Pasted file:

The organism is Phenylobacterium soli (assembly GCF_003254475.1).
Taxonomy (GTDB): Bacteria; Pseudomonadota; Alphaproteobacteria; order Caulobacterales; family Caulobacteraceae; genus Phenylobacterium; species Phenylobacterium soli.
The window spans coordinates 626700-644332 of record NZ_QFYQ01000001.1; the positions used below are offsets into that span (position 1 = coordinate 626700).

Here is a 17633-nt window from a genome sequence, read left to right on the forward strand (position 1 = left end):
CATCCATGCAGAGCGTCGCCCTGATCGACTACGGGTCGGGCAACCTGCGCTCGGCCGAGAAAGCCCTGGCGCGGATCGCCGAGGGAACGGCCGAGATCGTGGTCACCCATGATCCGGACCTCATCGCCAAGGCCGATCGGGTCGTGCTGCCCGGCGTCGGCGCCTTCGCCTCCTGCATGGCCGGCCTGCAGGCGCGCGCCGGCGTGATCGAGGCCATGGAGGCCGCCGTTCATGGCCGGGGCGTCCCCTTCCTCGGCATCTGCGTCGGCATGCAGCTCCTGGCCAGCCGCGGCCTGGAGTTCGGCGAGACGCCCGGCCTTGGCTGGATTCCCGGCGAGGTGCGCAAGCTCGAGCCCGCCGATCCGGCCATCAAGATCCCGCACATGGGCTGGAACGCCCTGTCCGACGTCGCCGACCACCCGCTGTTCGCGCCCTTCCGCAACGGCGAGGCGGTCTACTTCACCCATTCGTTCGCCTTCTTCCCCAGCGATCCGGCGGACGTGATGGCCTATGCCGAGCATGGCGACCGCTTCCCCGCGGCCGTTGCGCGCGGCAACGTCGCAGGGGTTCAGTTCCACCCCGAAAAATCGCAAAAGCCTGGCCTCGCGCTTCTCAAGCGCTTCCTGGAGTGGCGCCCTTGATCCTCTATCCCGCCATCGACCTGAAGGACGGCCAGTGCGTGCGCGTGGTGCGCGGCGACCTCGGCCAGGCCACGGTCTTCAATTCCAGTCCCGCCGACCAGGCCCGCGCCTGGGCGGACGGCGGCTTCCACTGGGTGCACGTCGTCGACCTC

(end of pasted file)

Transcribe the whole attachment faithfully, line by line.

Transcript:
The organism is Phenylobacterium soli (assembly GCF_003254475.1).
Taxonomy (GTDB): Bacteria; Pseudomonadota; Alphaproteobacteria; order Caulobacterales; family Caulobacteraceae; genus Phenylobacterium; species Phenylobacterium soli.
The window spans coordinates 626700-644332 of record NZ_QFYQ01000001.1; the positions used below are offsets into that span (position 1 = coordinate 626700).

Here is a 17633-nt window from a genome sequence, read left to right on the forward strand (position 1 = left end):
CATCCATGCAGAGCGTCGCCCTGATCGACTACGGGTCGGGCAACCTGCGCTCGGCCGAGAAAGCCCTGGCGCGGATCGCCGAGGGAACGGCCGAGATCGTGGTCACCCATGATCCGGACCTCATCGCCAAGGCCGATCGGGTCGTGCTGCCCGGCGTCGGCGCCTTCGCCTCCTGCATGGCCGGCCTGCAGGCGCGCGCCGGCGTGATCGAGGCCATGGAGGCCGCCGTTCATGGCCGGGGCGTCCCCTTCCTCGGCATCTGCGTCGGCATGCAGCTCCTGGCCAGCCGCGGCCTGGAGTTCGGCGAGACGCCCGGCCTTGGCTGGATTCCCGGCGAGGTGCGCAAGCTCGAGCCCGCCGATCCGGCCATCAAGATCCCGCACATGGGCTGGAACGCCCTGTCCGACGTCGCCGACCACCCGCTGTTCGCGCCCTTCCGCAACGGCGAGGCGGTCTACTTCACCCATTCGTTCGCCTTCTTCCCCAGCGATCCGGCGGACGTGATGGCCTATGCCGAGCATGGCGACCGCTTCCCCGCGGCCGTTGCGCGCGGCAACGTCGCAGGGGTTCAGTTCCACCCCGAAAAATCGCAAAAGCCTGGCCTCGCGCTTCTCAAGCGCTTCCTGGAGTGGCGCCCTTGATCCTCTATCCCGCCATCGACCTGAAGGACGGCCAGTGCGTGCGCGTGGTGCGCGGCGACCTCGGCCAGGCCACGGTCTTCAATTCCAGTCCCGCCGACCAGGCCCGCGCCTGGGCGGACGGCGGCTTCCACTGGGTGCACGTCGTCGACCTC